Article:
There are two primary flaws in the current advising system.

First, the faculty have so many other responsibilities that

advising tends to end up at the bottom of the barrel. In fact, Tom

Milligan, assistant vice president of university relations, said

that advising will always be a problem area in a large,

research-based institution like our own, and when you think about

it, it makes sense. When someone has to teach classes, deal with

students who are in those classes and continue to generate research

in their field all at the same time, it is only natural that the

additional responsibility of being an adviser is least

important.

Second, many advisers simply are not as knowledgeable as they

should be about their specific college’s academic requirements and

the university core curriculum, which leads to misinformation.

Ideally what would solve the first, and maybe even the second

problem, would be a staff of full-time advisers for all students.

However, when the university is already being forced to cut entire

programs due to budget constraints, this is clearly not

possible.

So, for the time being, we’ll have to improve upon what we have,

which shouldn’t be too hard given the dire position the current

program is in.

Most changes will have to come from an administrative outlet,

and for that reason I am encouraged that the new ASCSU

President-elect Katie Clausen is already talking with the academic

provost, Peter Nichols, about this problem. In fact, she said that

a commission is already in place whose goal is to improve the

system so that students can graduate in four years.

Administrators must let professors know that advising

responsibilities are something they should take seriously and that

quality advising is something they demand from their employees.

And an evaluation system should be created, similar to the one

currently in place for professors, through which students will

evaluate their advisers every year. Action will be taken against

professors who consistently receive negative evaluations, and

likewise, professors who receive good reviews will be recognized.

Not only will this place a sense of importance on advising among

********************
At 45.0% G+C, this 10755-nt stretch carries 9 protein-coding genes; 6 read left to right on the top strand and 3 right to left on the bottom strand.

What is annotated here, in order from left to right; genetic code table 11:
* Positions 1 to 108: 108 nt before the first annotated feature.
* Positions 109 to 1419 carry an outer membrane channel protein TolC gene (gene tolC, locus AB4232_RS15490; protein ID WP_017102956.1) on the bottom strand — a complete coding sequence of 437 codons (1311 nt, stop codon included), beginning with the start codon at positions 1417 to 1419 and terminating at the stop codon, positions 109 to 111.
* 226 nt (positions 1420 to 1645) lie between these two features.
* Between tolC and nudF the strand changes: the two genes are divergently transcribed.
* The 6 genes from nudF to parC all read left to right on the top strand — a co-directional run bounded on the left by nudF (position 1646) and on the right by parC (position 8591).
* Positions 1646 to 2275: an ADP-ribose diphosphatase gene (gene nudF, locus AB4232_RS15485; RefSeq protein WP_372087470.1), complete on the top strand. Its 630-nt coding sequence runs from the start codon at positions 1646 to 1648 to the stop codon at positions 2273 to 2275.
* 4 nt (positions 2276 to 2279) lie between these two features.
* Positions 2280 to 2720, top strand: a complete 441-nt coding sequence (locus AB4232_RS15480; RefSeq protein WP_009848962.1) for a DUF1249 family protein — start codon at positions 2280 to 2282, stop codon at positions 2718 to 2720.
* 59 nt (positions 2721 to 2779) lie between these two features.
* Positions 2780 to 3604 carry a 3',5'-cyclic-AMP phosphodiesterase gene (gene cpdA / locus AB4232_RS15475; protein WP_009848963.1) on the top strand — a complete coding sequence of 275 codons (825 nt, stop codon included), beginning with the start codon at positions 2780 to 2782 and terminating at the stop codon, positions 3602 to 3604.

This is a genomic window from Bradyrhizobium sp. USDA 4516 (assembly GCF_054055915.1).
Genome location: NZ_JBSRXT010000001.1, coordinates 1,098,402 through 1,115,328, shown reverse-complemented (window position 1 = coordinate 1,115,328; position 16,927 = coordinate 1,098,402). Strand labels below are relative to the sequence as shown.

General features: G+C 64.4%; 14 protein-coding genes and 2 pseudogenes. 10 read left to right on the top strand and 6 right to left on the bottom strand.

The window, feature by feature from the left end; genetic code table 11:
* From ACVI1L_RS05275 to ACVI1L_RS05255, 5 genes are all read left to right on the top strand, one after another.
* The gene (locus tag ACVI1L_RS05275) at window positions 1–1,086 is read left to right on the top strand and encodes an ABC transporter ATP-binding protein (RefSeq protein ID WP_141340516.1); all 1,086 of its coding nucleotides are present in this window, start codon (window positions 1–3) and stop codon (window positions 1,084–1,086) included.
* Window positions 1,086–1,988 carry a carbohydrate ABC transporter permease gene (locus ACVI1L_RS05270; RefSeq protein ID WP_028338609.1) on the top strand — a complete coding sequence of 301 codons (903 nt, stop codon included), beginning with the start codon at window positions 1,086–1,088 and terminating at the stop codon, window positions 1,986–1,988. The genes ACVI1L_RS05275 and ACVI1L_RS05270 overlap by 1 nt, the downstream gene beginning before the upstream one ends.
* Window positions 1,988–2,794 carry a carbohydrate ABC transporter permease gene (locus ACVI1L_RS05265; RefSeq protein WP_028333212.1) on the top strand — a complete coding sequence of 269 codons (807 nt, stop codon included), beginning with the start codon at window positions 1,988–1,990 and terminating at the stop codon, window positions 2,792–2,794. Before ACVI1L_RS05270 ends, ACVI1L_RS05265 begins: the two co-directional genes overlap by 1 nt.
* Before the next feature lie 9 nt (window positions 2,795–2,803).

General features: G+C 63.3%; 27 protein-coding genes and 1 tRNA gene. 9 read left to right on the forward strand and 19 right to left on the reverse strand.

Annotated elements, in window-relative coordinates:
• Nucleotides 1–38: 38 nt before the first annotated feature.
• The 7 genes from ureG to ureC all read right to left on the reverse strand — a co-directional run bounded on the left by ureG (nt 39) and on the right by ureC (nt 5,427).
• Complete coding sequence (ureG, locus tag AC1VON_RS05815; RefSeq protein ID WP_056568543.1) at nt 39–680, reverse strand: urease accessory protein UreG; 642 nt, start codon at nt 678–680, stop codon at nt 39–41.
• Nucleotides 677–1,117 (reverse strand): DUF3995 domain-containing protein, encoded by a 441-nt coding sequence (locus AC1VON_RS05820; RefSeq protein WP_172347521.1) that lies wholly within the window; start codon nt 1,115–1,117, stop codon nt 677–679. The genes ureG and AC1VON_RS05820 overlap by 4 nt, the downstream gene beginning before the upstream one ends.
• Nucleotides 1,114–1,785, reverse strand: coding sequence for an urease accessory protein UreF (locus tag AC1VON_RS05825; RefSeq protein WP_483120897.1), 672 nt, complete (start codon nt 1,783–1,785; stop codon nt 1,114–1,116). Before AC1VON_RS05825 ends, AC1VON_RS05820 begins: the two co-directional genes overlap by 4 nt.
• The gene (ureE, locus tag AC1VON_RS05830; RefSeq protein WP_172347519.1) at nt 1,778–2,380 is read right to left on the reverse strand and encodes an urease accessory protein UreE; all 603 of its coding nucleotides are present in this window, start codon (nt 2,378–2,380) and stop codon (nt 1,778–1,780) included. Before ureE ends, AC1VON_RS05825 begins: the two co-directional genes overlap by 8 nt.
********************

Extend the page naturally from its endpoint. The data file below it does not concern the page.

professors, but it will also create a system of punishments or

rewards, based on the quality of advising.

Advisers should, also, be better prepared by the university so

they know the ins and outs of their own college’s academic program

and the university core curriculum. They should also be aware of

other opportunities that could be beneficial to students such as

study abroad or scholarships. Not only would this stop the flow of

misinformation that causes many students to take classes they don’t

need, but it will also force advisers to think beyond registration

and help students year round.

However, we can’t simply wait around for the people at the top

of the university hierarchy to decide on their own to make these

changes. If other students feel that advising is something that is

essential to their education and needs to be improved, then they

must also let administrators know this should be a priority.

And on an even smaller scale, if you have an adviser who has

hindered your education more than he or she has helped it, you

always have the option of changing advisers. If students stop

putting up with bad advising, then natural selection might take its

course and help to improve the problem.

I am fully aware of the excellent advisers we have at our school

and I commend them. The problem is they are too few and far between

and that needs to be changed.

 

That’s quite a story.

Nicole is not the first to have a problem like this. I spoke

with Gaye DiGregori, the interim associate director for the Center

for Advising and Student Achievement, previously the Help/Success

Center, about what students can do about bad advising. She said the

first step was to contact the adviser and talk about the issue.

Students can begin an appeals process to recuperate from the bad

advice.

DiGregori advised that advising is a two-part responsibility.

Students are ultimately the ones responsible for registering for

the right classes and making sure they meet all the requirements

for graduating.

 Posted by at 5:00 pm